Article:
So Mongo, when you run it locally, needs you to start/stop it manually. You can start it with a flag that tells it to run as a background process on your computer, but yeah, you actually need to start it up and shut it down.
Advantages to running it locally Vs. hosted: you control it. Disadvantages: you control it. It’s easier to run it hosted, but it’s cheaper for you to run it and you don’t run the risk of the service going down, and you don’t need to be connected to the internet. For small projects, where you can use MLab’s free tier, it’s totally fine if you’re happy with always needing to be connected, it removes a lot of headaches. For anything else, cost will determine whether it’s useful. MLab are doing exactly the same thing as you would do locally, they’re just handling the pain-in-the-ass setup and deployment part - hosted services are great, particularly if your needs mean you can stay in the free tier (once you get past that, cost racks up pretty fast)
admin/admin is fine for development, where you want to access the DB easily, and there’s no issue with you dropping the DB, or corrupting it, or whatever: you want to quickly build/rebuild it, it’s not going to be hacked as it’s just a test, and you don’t want to have to remember a password, or store credentials or whatever. In production you don’t use those credentials because it’s extremely unsafe. But in reality, you’d do exactly the same thing, you’d just be lot more careful about what you pick as the credentials.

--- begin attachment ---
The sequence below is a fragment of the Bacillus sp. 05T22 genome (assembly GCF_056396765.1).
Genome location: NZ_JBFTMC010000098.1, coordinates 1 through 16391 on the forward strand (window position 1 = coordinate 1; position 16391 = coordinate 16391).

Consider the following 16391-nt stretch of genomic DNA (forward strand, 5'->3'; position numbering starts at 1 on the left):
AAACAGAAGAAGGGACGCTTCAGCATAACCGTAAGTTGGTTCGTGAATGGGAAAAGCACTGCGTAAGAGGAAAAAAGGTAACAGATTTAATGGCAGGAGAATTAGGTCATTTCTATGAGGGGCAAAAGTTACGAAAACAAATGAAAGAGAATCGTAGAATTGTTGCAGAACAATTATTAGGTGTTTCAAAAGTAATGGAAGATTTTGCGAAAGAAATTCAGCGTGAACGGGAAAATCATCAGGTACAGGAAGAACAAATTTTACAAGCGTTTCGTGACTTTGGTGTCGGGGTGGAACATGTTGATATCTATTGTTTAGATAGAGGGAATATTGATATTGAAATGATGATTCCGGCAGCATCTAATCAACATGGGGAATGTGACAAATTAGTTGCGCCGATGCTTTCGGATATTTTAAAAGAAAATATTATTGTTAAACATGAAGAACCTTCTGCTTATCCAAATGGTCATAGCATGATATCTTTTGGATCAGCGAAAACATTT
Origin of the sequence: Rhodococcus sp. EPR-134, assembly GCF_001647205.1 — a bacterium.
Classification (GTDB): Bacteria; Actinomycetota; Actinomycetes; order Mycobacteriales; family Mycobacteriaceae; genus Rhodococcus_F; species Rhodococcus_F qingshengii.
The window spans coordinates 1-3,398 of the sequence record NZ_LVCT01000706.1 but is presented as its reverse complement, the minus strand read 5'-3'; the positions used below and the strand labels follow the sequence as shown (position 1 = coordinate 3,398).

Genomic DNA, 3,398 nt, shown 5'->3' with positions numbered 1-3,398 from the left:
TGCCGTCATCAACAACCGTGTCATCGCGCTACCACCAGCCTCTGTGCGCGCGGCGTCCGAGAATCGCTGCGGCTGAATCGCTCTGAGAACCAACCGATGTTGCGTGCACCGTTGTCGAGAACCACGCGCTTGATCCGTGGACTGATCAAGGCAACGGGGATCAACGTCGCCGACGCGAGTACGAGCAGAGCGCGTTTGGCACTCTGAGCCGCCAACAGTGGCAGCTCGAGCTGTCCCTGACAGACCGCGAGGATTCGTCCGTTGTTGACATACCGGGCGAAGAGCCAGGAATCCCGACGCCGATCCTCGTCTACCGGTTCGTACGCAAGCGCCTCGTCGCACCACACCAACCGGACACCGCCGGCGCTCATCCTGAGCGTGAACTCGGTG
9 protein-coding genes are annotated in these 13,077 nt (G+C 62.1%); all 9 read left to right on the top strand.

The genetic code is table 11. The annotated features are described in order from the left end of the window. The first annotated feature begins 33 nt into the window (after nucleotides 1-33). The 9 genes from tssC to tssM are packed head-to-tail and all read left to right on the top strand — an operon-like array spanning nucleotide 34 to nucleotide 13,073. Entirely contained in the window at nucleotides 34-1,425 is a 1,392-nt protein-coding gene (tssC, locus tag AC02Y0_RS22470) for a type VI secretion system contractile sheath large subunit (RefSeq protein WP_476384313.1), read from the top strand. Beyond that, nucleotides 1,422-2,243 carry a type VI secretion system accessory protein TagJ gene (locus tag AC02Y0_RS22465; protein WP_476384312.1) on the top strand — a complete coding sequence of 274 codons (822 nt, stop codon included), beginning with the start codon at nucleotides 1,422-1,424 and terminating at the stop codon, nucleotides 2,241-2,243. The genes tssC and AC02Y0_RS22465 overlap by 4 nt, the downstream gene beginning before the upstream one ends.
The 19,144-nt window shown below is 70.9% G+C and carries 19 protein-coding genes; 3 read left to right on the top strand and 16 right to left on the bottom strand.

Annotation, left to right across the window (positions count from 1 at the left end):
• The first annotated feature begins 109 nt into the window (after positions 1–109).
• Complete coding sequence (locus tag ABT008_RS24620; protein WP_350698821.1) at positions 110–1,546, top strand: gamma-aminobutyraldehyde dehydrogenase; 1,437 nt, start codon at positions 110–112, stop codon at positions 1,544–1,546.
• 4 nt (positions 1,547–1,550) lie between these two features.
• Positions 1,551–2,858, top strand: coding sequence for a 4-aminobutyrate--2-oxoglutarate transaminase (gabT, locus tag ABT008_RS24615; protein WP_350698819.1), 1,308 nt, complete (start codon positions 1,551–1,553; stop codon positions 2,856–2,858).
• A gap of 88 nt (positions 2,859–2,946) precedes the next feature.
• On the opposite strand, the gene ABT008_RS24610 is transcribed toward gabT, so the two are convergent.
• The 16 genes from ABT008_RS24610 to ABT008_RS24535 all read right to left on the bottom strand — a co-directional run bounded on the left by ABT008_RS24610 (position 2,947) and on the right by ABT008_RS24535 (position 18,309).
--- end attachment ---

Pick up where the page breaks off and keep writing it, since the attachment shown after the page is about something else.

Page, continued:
Mongoose is a mapper for Mongo (like anything that implements the ActiveRecord pattern or NHibernate or Entity are mappers for relational (SQL) databases). It lets you translate between objects in your code and the objects in your Mongo database, it’s an extra layer that lets you deal with Mongo directly in your chosen language. There are good and bad points about using an abstraction layer, but it isn’t really a cop out. The mapper is often easier to deal with than the the raw domain-specific language used to interact with the database. But it’s an abstraction, and abstractions are often problematic; it allows you to avoid dealing directly with Mongo, that may or may not be something you want. It has a performance cost, but that cost may be so small as to be irrelevant, or the convenience could trump the cost. Or on the other hand, you could have a simple app where it’s just as easy to write the raw queries. Some people will only ever use an object mapper, and never write actual queries. Some people will say that’s stupid, and you shouldn’t use object mappers, that the abstraction is fundamentally the wrong one. It’s context sensitive.
Pretty good overview article: “An Overview of MongoDB & Mongoose” https://medium.com/chingu/an-overview-of-mongodb-mongoose-b980858a8994
Hope that goes some way toward answering, they’re good questions anyway.